Infants weaned at younger than 6 months are at high risk for diarrheal disease and other infections. In developing countries, although mothers tend to breastfeed their infants well into the second year, exclusive breastfeeding beyond age 4 to 6 months is rare. Nutrient concentrations in breast milk reflect those of the maternal diet, which may be low or deficient in folate, iodine, and vitamins A, B12, and D. Because breast milk is the infant's sole food for the first few months of life, it is important to evaluate the maternal diet. Maternal dietary improvement and added supplementation improve not only the mother's nutritional status but also the nutritional quality of her breast milk and the health of her infant.3·10
Figure 4. Full-blown marasmus in a child in Ghana.
Figure 3. Full-blown kwashiorkor in a child in Uganda.
HIV Risks from Breastfeeding
Because HIV transmission can occur via breast milk of HIV-positive mothers, a debate exists concerning the recommendation that HIV-positive mothers not breastfeed their infants. The transmission risk via breast milk is estimated to be approximately 15%, depending on the timing and viral load in the mother.11 This risk has to be balanced against the greater than 30% risk to her infant of death in circumstances of poverty, poor sanitation, and lack of affordable breast milk substitutes in developing countries if the infant is not breastfed.1'12 Observational studies show infants exclusively breastfed for at least 4 months have greater protection against HTV infection than those who are partially breastfed and receive breast milk substitutes.
Anthropometric Cutoffs for Stunting, Underweight, and Wasting*
Women who are HIV positive must be counseled about the risks of HIV transmission to the infant with exclusive breastfeeding for the first 4 months, versus the risk of infant death from diarrhea and other infections with the use of breast milk substitutes from birth. The risk of an infant dying if not exclusively breastfed for at least 4 months is considerably greater than the risk of the infant dying from HTV infection.12 Thus, the current World Health Organization (WHO) recommendation for women who cannot readily obtain and afford safe breast milk substitutes, nor have access to safe water and refrigeration, is to exclusively breastfeed the infant for 4 months and then abruptly wean the infant to locally available animal milk or formula. Abundant instruction is needed about the sanitary and correct preparation and storage of such milk feedings.
Effects of Micronutrient Deficiencies
Creative and promising work is in progress in East Africa. Relactation of HIV-negative grandmothers is being implemented so their expressed breast milk may be used to feed grandchildren bom to their HIV-positive daughters.13 Also, maternal milk of HIV-positive mothers is being home pasteurized to kill the virus. Virologie testing of such treated breast milk is showing the milk to be infection-free. 14
The Weanling or Transitional Child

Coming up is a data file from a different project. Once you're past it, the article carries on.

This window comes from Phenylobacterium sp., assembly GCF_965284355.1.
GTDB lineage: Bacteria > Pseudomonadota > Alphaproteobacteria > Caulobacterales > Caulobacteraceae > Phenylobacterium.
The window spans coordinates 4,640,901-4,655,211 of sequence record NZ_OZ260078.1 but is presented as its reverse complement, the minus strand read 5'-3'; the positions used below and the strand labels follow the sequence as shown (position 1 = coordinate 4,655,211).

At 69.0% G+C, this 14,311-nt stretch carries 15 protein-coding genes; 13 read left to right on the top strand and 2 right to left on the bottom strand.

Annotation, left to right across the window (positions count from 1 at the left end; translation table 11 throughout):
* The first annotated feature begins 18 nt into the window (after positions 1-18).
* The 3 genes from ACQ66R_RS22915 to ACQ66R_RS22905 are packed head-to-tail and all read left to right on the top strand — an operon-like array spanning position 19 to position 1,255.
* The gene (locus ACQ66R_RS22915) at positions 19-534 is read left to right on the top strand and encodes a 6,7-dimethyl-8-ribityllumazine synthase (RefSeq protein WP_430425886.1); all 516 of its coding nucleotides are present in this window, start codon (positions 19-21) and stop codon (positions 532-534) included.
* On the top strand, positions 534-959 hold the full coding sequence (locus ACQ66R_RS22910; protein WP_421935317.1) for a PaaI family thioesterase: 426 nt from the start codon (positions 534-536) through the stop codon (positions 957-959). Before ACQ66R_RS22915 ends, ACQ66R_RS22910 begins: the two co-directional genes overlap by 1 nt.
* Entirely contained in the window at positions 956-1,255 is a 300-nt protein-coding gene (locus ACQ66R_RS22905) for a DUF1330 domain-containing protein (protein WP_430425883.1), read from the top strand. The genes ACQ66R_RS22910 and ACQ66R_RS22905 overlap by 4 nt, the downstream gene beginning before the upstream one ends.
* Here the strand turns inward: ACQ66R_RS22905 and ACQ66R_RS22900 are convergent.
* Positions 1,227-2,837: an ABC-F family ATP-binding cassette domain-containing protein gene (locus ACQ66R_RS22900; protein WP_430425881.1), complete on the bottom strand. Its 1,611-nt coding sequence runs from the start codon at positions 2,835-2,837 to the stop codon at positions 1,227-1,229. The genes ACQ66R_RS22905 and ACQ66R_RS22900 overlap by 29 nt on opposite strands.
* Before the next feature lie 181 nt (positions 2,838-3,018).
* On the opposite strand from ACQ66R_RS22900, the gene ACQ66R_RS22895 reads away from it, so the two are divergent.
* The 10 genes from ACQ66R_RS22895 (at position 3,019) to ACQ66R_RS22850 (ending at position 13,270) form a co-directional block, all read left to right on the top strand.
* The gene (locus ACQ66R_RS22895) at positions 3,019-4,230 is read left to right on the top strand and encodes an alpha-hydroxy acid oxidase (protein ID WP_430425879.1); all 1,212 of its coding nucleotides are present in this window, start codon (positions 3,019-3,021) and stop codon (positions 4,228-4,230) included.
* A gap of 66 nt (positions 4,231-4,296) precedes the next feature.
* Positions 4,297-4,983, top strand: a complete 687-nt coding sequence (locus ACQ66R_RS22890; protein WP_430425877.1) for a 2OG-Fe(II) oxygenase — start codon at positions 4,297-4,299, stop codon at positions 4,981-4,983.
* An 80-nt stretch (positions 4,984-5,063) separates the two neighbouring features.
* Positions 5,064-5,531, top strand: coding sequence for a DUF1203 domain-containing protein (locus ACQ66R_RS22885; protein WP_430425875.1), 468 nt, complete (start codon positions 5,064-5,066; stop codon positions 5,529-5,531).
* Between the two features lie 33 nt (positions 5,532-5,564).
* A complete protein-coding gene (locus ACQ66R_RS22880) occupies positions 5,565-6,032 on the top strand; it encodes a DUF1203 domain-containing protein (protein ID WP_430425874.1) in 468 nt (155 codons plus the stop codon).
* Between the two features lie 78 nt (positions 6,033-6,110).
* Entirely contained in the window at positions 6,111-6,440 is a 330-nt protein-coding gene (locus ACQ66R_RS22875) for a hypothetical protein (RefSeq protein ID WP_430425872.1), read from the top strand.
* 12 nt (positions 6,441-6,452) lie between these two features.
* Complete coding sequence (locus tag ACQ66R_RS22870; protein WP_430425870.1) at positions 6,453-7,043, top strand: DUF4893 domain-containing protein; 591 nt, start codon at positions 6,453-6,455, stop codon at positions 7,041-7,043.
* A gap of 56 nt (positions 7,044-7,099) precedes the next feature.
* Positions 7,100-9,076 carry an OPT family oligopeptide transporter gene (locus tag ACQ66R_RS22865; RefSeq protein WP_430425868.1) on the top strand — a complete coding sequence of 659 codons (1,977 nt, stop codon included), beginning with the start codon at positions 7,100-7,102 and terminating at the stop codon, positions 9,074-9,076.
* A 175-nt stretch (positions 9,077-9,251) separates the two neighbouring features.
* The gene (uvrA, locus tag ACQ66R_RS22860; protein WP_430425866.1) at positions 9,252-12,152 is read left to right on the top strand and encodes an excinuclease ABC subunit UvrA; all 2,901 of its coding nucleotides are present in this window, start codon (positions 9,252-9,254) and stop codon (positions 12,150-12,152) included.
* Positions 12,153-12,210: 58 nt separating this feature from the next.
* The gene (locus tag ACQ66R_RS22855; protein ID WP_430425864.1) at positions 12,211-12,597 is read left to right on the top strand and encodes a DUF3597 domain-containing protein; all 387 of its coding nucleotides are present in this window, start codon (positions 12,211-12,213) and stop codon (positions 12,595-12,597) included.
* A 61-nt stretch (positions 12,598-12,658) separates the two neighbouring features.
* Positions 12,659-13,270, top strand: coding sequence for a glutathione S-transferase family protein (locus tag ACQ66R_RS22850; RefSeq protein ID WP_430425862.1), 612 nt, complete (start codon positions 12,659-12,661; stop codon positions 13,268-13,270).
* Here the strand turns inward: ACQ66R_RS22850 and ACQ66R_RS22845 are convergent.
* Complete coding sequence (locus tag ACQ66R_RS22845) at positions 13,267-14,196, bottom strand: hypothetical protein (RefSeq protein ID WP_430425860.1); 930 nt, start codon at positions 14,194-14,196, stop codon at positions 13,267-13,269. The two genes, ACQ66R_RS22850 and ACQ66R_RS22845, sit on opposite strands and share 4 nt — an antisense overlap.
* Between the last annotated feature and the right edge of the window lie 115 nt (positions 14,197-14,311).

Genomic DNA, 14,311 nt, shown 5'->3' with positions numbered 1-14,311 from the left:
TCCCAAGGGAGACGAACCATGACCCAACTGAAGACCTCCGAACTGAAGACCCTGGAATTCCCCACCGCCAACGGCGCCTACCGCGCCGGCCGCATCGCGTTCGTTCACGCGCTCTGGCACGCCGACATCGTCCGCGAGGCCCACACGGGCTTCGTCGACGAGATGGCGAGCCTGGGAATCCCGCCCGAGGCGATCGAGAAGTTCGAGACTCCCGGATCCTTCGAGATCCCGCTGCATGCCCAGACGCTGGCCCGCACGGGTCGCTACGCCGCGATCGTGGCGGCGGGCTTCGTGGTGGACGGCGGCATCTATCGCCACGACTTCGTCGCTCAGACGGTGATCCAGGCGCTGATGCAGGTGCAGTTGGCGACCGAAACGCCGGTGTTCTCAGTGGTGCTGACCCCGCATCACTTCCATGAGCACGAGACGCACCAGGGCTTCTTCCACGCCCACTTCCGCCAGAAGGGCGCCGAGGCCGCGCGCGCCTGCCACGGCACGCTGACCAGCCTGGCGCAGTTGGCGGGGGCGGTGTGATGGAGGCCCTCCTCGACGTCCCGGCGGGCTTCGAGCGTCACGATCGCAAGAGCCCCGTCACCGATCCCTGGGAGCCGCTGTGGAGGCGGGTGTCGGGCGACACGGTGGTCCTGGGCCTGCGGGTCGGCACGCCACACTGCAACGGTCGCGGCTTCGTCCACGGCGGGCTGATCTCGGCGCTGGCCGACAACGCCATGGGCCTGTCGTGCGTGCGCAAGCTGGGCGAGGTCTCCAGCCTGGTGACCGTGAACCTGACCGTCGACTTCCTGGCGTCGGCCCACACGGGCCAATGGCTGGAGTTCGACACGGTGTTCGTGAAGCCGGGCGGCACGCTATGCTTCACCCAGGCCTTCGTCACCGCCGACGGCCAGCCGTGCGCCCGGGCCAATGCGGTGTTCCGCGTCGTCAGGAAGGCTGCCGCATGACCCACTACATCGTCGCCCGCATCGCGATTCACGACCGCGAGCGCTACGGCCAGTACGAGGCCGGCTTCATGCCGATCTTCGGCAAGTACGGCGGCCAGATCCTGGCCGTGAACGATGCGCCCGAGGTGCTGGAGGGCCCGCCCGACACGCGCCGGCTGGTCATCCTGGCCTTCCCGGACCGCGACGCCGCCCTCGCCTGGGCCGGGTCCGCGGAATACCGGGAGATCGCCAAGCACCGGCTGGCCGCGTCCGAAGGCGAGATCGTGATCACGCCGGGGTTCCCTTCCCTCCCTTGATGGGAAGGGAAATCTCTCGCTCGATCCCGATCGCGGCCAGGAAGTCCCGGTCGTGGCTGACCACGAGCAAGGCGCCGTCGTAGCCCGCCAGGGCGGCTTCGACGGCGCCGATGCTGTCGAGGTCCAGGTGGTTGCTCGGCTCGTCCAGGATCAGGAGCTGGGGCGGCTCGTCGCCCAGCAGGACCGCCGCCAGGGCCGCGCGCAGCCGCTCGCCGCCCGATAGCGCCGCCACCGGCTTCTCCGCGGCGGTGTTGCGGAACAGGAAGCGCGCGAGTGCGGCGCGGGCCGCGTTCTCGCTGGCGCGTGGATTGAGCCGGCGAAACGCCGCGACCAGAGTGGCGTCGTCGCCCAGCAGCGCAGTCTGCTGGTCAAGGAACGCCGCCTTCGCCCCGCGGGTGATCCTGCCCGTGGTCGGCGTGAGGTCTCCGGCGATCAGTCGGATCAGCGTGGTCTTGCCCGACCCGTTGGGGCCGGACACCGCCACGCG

The weaning period is a time fraught with danger for the 1- to 3-year-old child living in food-insecure households with unsanitary surroundings and unsafe water. Typically, children in their second year of life are at maximum risk for malnutrition and infection.312 Weaning may be abrupt or gradual, often occurring when the mother becomes pregnant again.
The child is usually weaned onto a bulky, high-carbohydrate, low-protein, and energy-dilute diet. The diet usually is devoid of animal foods and contains high fiber and phytate, a substance in whole grains and cereals that binds certain nutrients such as iron, calcium, and zinc, making them nonabsorbable. Thus, bioavailability of micronutrients is very limited, especially for iron and zinc. Such a child is in need of a diverse diet that includes plant staples of cereal or tubers, legumes, vegetables, fruits, and animal foods, especially meat of any type, in small, frequent feedings. Feedings must be maintained during bouts of illness, if at all possible. Animal milk is also important for its calcium and protein content (see discussion of rickets later in this article).
The pathogenesis of protein-energy malnutrition (PEM) is complex, and there is a wide spectrum of predisposing and precipitating factors, as well as clinical manifestations (Figure 2, see page 661). It is the most prevalent form of malnutrition in young children in developing countries and a major factor in at least 50% of deaths among young children.3 Although difficult to estimate, taking into account the range of syndromes encompassed by PEM, the WHO suggests that, globally, at least a half-billion children have PEM.15 Inadequate intakes of energy and protein to near starvation during times of famine are seen, and multiple micronutrient deficiencies coexist. Protein deficiency with near-adequate to adequate energy intakes tends to lead to kwashiorkor (Figure 3, see page 661), while severe lack of macronutrients and micronutrients, or "balanced starvation," leads to marasmus (Figure 4, see page 661). Marasmic kwashiorkor is the usual syndrome.